Parenting children in military families is difficult under even the best
of circumstances. Parenting children through military divorce is even
more challenging. Even if overseas combat missions are supposedly winding
down, all serving in the military can expect to be transferred every two
years, at best, and deployed to serve in short (or long term) combat/"advisory"
missions at worst.
Military spouses with children must consider the timing of their marriage
dissolution proceedings. If the civilian spouse of the military member
does not intend to stay in Colorado after the dissolution is final, then
it makes little sense to begin the dissolution proceedings in a Colorado
court—with a judge who would be reluctant to permit the civilian
spouse to remove the children from Colorado on either a temporary, or
Even if the civilian spouse remains in Colorado after the dissolution is
final, the service member will almost certainly be moved to a new duty
station within a year or two of the dissolution. Unless the civilian parent
wants to move with the service member, the court will have to review the
relocation request by the service member. Almost certainly, the children
will be separated from one of their parents.
In light of frequent deployment of service members, courts in Colorado
have had to adjust to the realities of military life, military marriage
and military divorce when it comes to considering the best interests of
the children. In one case the court was presented with an Air Force reservist
who had equal parenting time under the court's order, but he was being
deployed overseas. He wanted his new wife, the children's stepmother,
to spend his parenting time with his children while he was deployed. Even
though his parenting orders permitted the children's mother to have
the right of "first refusal" to the children's time if he
did not exercise his parenting time, the court looked at the big picture.
The court assumed that a fit parent will act in the best interests of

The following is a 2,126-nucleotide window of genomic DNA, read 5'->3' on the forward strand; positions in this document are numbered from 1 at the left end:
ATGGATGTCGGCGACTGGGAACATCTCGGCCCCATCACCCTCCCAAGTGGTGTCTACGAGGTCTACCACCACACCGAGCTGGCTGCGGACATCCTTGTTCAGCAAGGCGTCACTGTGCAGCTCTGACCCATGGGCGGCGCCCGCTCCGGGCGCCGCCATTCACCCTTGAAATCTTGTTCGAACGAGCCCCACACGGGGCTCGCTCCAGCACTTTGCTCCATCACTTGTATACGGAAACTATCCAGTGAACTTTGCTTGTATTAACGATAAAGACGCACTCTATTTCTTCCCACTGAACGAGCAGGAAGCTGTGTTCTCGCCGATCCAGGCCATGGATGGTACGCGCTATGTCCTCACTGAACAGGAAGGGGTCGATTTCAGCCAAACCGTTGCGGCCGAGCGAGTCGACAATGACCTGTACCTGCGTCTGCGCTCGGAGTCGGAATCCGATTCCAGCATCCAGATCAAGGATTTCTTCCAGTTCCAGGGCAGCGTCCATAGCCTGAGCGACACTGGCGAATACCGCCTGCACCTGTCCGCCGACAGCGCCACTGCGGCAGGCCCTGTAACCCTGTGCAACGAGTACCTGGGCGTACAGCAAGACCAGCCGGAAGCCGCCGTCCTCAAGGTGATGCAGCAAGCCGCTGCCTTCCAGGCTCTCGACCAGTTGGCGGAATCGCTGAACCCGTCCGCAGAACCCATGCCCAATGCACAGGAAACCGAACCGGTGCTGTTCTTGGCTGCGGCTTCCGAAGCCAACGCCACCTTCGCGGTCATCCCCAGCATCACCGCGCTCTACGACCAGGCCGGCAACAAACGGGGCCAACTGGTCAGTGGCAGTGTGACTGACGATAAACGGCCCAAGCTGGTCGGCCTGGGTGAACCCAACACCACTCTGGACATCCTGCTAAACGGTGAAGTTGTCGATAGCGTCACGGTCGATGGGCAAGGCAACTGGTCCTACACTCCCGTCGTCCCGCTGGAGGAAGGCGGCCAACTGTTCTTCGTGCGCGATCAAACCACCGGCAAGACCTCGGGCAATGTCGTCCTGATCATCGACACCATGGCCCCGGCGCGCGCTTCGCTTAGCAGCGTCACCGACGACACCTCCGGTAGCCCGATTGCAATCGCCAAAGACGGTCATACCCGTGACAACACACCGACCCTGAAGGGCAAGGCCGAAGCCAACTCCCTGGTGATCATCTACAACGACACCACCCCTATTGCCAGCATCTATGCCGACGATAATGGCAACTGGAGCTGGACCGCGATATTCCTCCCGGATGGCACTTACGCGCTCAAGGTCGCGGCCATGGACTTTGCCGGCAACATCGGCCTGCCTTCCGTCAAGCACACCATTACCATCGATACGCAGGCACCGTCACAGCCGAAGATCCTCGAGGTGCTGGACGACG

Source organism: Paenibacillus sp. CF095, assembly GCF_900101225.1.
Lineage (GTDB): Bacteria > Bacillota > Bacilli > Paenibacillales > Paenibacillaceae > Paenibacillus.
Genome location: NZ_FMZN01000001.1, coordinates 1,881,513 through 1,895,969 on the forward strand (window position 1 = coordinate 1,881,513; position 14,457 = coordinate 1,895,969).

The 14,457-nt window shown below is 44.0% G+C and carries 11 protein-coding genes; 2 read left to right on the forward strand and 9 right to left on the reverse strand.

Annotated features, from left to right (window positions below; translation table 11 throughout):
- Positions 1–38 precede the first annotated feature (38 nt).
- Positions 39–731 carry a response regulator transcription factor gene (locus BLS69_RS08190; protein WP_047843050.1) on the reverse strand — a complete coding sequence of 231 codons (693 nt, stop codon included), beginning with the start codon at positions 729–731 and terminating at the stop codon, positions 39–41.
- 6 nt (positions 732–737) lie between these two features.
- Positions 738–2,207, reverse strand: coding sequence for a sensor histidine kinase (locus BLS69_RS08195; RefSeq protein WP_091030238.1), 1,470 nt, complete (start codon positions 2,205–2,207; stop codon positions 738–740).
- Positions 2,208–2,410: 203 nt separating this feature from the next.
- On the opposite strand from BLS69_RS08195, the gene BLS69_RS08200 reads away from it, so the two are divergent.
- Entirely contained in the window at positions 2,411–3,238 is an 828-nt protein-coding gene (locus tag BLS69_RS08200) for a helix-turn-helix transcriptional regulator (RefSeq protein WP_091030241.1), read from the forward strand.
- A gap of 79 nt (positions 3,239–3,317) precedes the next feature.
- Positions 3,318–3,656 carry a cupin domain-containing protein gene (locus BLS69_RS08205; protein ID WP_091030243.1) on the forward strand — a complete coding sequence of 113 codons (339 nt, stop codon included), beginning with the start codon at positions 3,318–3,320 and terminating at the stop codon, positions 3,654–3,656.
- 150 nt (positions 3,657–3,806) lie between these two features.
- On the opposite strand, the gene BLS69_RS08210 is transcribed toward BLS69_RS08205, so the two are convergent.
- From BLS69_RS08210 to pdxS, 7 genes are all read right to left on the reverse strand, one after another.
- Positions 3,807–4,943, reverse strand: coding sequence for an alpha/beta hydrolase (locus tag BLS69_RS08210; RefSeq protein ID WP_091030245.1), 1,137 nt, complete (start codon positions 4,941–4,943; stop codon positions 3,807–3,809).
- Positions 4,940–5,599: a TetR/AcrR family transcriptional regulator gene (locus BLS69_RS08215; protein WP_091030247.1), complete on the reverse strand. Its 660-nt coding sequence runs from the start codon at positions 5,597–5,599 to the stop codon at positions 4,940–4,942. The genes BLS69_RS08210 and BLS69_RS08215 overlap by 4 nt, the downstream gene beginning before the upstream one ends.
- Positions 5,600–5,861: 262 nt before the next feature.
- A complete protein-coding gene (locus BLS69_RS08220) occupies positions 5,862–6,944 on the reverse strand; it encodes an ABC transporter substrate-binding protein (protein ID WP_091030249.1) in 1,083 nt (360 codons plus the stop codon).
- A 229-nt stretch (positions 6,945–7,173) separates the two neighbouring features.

his or her children and, as such, could delegate his or her parenting
time to another person—even where the custodial parent had a "right
of first refusal" to the children's time. In this case, the children
were allowed to spend their time set aside for their father with their
step-mother while he was deployed. It remains unclear how a court would
rule in a similar situation if the deploying parent delegates parenting
in his absence to a friend or neighbor rather than to a spouse or family
member. Also unclear are how disputes over the house rules of the "local"
parent are to be enforced when in conflict with the parent with whom the
child usually resides.
During the height of the Iraq war, the Colorado legislature wrote some
parenting protections for Colorado National Guard or Reservists who are
called up for a federal deployment. In a law enacted in 2008, it is now
clear that the parenting rights of deployed Colorado parents in the Guard
or Reserve will not be lost or impaired if they consent to the other parent
raising the children during their active duty service and deployment.
The laws governing the parenting of children of military divorces are complex
and far-reaching—in both federal and state law, as well as under
military regulations. Before guessing how your proposed, informal, solution
may affect your custody or parenting orders for your children, consider
consulting with experienced Colorado family law attorneys such as those
at Clawson & Clawson LLP. Deployment is stressful enough. At least
make sure that your parenting rights regarding your children and their
parenting issues will be preserve and protected during your deployment.